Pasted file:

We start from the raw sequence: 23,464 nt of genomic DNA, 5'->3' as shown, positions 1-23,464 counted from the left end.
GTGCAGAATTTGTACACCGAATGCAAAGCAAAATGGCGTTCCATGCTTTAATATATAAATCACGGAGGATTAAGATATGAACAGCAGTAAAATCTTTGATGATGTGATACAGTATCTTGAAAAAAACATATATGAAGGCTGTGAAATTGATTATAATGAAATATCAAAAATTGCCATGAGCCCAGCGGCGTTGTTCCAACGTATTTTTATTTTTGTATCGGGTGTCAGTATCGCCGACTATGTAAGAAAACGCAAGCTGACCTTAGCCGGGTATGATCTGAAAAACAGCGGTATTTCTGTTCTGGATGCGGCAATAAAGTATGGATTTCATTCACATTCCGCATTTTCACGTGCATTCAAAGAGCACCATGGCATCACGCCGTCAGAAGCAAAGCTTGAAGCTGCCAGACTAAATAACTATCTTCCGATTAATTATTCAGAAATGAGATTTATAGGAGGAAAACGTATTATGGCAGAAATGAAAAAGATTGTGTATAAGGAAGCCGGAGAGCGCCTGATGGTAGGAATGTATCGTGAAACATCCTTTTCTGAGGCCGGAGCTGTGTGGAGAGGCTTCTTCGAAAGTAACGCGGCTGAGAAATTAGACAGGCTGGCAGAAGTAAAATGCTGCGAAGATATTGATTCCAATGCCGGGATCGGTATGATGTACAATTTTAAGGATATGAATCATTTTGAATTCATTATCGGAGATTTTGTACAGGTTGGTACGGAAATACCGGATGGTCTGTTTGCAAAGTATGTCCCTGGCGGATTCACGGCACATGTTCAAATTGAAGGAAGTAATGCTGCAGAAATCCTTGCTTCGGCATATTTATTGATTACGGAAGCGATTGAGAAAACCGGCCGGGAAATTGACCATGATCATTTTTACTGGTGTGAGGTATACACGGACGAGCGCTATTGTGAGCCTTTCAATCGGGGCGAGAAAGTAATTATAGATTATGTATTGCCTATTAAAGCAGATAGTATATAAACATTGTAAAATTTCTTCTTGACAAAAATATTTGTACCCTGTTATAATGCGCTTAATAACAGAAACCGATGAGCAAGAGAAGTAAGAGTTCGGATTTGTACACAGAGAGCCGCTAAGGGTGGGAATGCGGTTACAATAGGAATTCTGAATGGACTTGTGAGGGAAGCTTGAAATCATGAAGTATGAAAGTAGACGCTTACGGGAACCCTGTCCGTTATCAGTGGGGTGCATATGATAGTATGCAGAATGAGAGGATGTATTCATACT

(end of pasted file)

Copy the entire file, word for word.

We start from the raw sequence: 23,464 nt of genomic DNA, 5'->3' as shown, positions 1-23,464 counted from the left end.
GTGCAGAATTTGTACACCGAATGCAAAGCAAAATGGCGTTCCATGCTTTAATATATAAATCACGGAGGATTAAGATATGAACAGCAGTAAAATCTTTGATGATGTGATACAGTATCTTGAAAAAAACATATATGAAGGCTGTGAAATTGATTATAATGAAATATCAAAAATTGCCATGAGCCCAGCGGCGTTGTTCCAACGTATTTTTATTTTTGTATCGGGTGTCAGTATCGCCGACTATGTAAGAAAACGCAAGCTGACCTTAGCCGGGTATGATCTGAAAAACAGCGGTATTTCTGTTCTGGATGCGGCAATAAAGTATGGATTTCATTCACATTCCGCATTTTCACGTGCATTCAAAGAGCACCATGGCATCACGCCGTCAGAAGCAAAGCTTGAAGCTGCCAGACTAAATAACTATCTTCCGATTAATTATTCAGAAATGAGATTTATAGGAGGAAAACGTATTATGGCAGAAATGAAAAAGATTGTGTATAAGGAAGCCGGAGAGCGCCTGATGGTAGGAATGTATCGTGAAACATCCTTTTCTGAGGCCGGAGCTGTGTGGAGAGGCTTCTTCGAAAGTAACGCGGCTGAGAAATTAGACAGGCTGGCAGAAGTAAAATGCTGCGAAGATATTGATTCCAATGCCGGGATCGGTATGATGTACAATTTTAAGGATATGAATCATTTTGAATTCATTATCGGAGATTTTGTACAGGTTGGTACGGAAATACCGGATGGTCTGTTTGCAAAGTATGTCCCTGGCGGATTCACGGCACATGTTCAAATTGAAGGAAGTAATGCTGCAGAAATCCTTGCTTCGGCATATTTATTGATTACGGAAGCGATTGAGAAAACCGGCCGGGAAATTGACCATGATCATTTTTACTGGTGTGAGGTATACACGGACGAGCGCTATTGTGAGCCTTTCAATCGGGGCGAGAAAGTAATTATAGATTATGTATTGCCTATTAAAGCAGATAGTATATAAACATTGTAAAATTTCTTCTTGACAAAAATATTTGTACCCTGTTATAATGCGCTTAATAACAGAAACCGATGAGCAAGAGAAGTAAGAGTTCGGATTTGTACACAGAGAGCCGCTAAGGGTGGGAATGCGGTTACAATAGGAATTCTGAATGGACTTGTGAGGGAAGCTTGAAATCATGAAGTATGAAAGTAGACGCTTACGGGAACCCTGTCCGTTATCAGTGGGGTGCATATGATAGTATGCAGAATGAGAGGATGTATTCATACT